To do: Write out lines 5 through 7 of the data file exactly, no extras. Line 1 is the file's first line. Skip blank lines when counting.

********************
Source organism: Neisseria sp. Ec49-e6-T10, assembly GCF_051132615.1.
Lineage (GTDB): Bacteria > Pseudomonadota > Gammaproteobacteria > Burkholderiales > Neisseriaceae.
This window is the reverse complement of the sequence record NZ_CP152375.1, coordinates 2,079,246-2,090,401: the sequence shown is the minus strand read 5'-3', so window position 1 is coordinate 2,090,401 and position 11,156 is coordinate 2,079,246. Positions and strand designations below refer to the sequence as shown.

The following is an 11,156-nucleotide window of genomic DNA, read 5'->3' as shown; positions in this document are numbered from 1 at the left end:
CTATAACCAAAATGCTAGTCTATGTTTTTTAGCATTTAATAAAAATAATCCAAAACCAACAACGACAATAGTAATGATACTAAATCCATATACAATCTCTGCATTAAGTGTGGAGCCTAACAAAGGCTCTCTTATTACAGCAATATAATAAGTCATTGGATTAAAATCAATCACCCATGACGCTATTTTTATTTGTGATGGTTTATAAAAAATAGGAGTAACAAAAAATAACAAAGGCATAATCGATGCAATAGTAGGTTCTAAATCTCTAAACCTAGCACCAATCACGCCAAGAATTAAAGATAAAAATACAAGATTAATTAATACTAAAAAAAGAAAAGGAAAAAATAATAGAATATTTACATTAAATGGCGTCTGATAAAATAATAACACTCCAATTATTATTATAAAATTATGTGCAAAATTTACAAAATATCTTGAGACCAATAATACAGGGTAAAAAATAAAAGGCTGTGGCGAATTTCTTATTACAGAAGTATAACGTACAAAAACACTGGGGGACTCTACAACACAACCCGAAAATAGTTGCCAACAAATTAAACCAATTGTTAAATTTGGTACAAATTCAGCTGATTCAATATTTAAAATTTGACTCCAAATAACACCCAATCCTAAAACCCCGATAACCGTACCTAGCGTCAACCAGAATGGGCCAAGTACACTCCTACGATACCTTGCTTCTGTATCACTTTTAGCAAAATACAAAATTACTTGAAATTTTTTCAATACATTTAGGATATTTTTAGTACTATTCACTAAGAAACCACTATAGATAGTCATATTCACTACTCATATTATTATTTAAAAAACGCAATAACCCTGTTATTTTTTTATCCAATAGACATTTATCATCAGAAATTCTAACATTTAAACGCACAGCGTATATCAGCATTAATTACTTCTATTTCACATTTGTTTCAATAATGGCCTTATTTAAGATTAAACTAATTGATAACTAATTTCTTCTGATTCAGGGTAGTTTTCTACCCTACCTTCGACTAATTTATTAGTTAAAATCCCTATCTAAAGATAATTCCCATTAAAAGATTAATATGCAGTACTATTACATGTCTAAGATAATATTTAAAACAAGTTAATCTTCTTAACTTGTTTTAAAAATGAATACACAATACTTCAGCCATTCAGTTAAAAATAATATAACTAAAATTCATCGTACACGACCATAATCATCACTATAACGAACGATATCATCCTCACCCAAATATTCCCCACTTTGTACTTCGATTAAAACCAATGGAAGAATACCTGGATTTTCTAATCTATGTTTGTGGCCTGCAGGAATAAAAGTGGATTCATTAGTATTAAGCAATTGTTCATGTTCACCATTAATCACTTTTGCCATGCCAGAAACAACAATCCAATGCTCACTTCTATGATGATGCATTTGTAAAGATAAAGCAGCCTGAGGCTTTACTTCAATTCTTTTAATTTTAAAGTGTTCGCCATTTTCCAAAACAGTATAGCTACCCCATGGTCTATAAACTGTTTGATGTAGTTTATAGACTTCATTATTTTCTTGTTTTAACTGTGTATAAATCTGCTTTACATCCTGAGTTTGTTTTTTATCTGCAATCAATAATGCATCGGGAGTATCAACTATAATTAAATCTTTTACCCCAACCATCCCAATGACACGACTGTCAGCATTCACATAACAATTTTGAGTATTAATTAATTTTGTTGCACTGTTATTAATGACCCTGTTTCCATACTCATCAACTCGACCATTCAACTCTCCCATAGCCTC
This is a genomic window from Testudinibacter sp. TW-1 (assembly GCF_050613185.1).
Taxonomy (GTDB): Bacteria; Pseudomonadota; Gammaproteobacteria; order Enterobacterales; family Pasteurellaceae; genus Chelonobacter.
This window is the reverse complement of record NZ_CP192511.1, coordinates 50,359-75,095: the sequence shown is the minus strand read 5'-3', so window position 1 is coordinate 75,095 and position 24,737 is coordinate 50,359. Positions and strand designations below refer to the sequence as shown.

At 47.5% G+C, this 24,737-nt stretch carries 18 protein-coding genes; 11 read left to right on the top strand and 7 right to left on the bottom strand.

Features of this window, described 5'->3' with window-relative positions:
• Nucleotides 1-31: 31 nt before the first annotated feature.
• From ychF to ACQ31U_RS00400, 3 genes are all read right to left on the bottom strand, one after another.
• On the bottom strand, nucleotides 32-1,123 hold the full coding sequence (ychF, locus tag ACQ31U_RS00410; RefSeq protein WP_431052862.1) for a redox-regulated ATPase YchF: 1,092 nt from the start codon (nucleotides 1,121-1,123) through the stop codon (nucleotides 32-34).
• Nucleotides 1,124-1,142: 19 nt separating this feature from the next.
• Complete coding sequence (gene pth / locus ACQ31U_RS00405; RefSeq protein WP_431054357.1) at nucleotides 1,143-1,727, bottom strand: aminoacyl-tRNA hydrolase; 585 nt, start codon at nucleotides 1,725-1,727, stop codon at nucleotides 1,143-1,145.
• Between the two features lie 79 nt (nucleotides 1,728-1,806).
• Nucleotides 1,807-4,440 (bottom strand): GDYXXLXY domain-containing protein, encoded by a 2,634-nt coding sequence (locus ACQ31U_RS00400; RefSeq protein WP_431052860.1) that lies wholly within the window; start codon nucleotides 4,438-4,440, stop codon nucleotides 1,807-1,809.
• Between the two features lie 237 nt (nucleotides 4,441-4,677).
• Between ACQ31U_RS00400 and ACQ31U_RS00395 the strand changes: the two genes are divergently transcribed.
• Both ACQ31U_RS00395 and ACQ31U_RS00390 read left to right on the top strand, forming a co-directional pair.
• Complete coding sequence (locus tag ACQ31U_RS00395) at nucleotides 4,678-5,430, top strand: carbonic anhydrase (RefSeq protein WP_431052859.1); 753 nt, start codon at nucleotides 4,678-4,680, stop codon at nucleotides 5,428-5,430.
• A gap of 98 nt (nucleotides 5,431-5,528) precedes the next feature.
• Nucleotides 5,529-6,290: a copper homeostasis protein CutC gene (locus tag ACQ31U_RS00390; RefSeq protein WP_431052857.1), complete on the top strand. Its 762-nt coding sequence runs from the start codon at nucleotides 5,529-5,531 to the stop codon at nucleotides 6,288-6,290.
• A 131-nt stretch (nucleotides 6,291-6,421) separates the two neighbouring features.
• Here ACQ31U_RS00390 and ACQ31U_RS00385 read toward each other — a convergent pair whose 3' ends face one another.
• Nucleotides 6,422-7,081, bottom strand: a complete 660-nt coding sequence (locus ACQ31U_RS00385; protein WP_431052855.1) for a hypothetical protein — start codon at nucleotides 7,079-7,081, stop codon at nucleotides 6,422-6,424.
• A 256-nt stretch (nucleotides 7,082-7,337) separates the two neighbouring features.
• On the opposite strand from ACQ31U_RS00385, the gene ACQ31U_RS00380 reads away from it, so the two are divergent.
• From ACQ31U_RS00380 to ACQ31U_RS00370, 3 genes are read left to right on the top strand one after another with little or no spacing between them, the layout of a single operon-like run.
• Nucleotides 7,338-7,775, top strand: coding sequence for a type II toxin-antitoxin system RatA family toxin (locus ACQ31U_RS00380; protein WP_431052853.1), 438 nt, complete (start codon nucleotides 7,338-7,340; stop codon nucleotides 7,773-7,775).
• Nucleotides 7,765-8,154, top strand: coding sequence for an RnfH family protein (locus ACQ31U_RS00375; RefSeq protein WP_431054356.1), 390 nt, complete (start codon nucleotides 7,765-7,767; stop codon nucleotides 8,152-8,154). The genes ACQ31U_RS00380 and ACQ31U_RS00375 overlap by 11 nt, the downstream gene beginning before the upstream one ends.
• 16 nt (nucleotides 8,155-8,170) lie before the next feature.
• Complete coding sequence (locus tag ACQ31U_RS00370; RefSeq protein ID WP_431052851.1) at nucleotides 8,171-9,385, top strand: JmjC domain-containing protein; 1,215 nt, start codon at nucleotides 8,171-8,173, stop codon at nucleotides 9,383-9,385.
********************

CTATAACCAAAATGCTAGTCTATGTTTTTTAGCATTTAATAAAAATAATCCAAAACCAACAACGACAATAGTAATGATACTAAATCCATATACAATCTCTGCATTAAGTGTGGAGCCTAACAAAGGCTCTCTTATTACAGCAATATAATAAGTCATTGGATTAAAATCAATCACCCATGACGCTATTTTTATTTGTGATGGTTTATAAAAAATAGGAGTAACAAAAAATAACAAAGGCATAATCGATGCAATAGTAGGTTCTAAATCTCTAAACCTAGCACCAATCACGCCAAGAATTAAAGATAAAAATACAAGATTAATTAATACTAAAAAAAGAAAAGGAAAAAATAATAGAATATTTACATTAAATGGCGTCTGATAAAATAATAACACTCCAATTATTATTATAAAATTATGTGCAAAATTTACAAAATATCTTGAGACCAATAATACAGGGTAAAAAATAAAAGGCTGTGGCGAATTTCTTATTACAGAAGTATAACGTACAAAAACACTGGGGGACTCTACAACACAACCCGAAAATAGTTGCCAACAAATTAAACCAATTGTTAAATTTGGTACAAATTCAGCTGATTCAATATTTAAAATTTGACTCCAAATAACACCCAATCCTAAAACCCCGATAACCGTACCTAGCGTCAACCAGAATGGGCCAAGTACACTCCTACGATACCTTGCTTCTGTATCACTTTTAGCAAAATACAAAATTACTTGAAATTTTTTCAATACATTTAGGATATTTTTAGTACTATTCACTAAGAAACCACTATAGATAGTCATATTCACTACTCATATTATTATTTAAAAAACGCAATAACCCTGTTATTTTTTTATCCAATAGACATTTATCATCAGAAATTCTAACATTTAAACGCACAGCGTATATCAGCATTAATTACTTCTATTTCACATTTGTTTCAATAATGGCCTTATTTAAGATTAAACTAATTGATAACTAATTTCTTCTGATTCAGGGTAGTTTTCTACCCTACCTTCGACTAATTTATTAGTTAAAATCCCTATCTAAAGATAATTCCCATTAAAAGATTAATATGCAGTACTATTACATGTCTAAGATAATATTTAAAACAAGTTAATCTTCTTAACTTGTTTTAAAAATGAATACACAATACTTCAGCCATTCAGTTAAAAATAATATAACTAAAATTCATCGTACACGACCATAATCATCACTATAACGAACGATATCATCCTCACCCAAATATTCCCCACTTTGTACTTCGATTAAAACCAATGGAAGAATACCTGGATTTTCTAATCTATGTTTGTGGCCTGCAGGAATAAAAGTGGATTCATTAGTATTAAGCAATTGTTCATGTTCACCATTAATCACTTTTGCCATGCCAGAAACAACAATCCAATGCTCACTTCTATGATGATGCATTTGTAAAGATAAAGCAGCCTGAGGCTTTACTTCAATTCTTTTAATTTTAAAGTGTTCGCCATTTTCCAAAACAGTATAGCTACCCCATGGTCTATAAACTGTTTGATGTAGTTTATAGACTTCATTATTTTCTTGTTTTAACTGTGTATAAATCTGCTTTACATCCTGAGTTTGTTTTTTATCTGCAATCAATAATGCATCGGGAGTATCAACTATAATTAAATCTTTTACCCCAACCATCCCAATGACACGACTGTCAGCATTCACATAACAATTTTGAGTATTAATTAATTTTGTTGCACTGTTATTAATGACCCTGTTTCCATACTCATCAACTCGACCATTCAACTCTCCCATAGCCTC
This is a genomic window from Testudinibacter sp. TW-1 (assembly GCF_050613185.1).
Taxonomy (GTDB): Bacteria; Pseudomonadota; Gammaproteobacteria; order Enterobacterales; family Pasteurellaceae; genus Chelonobacter.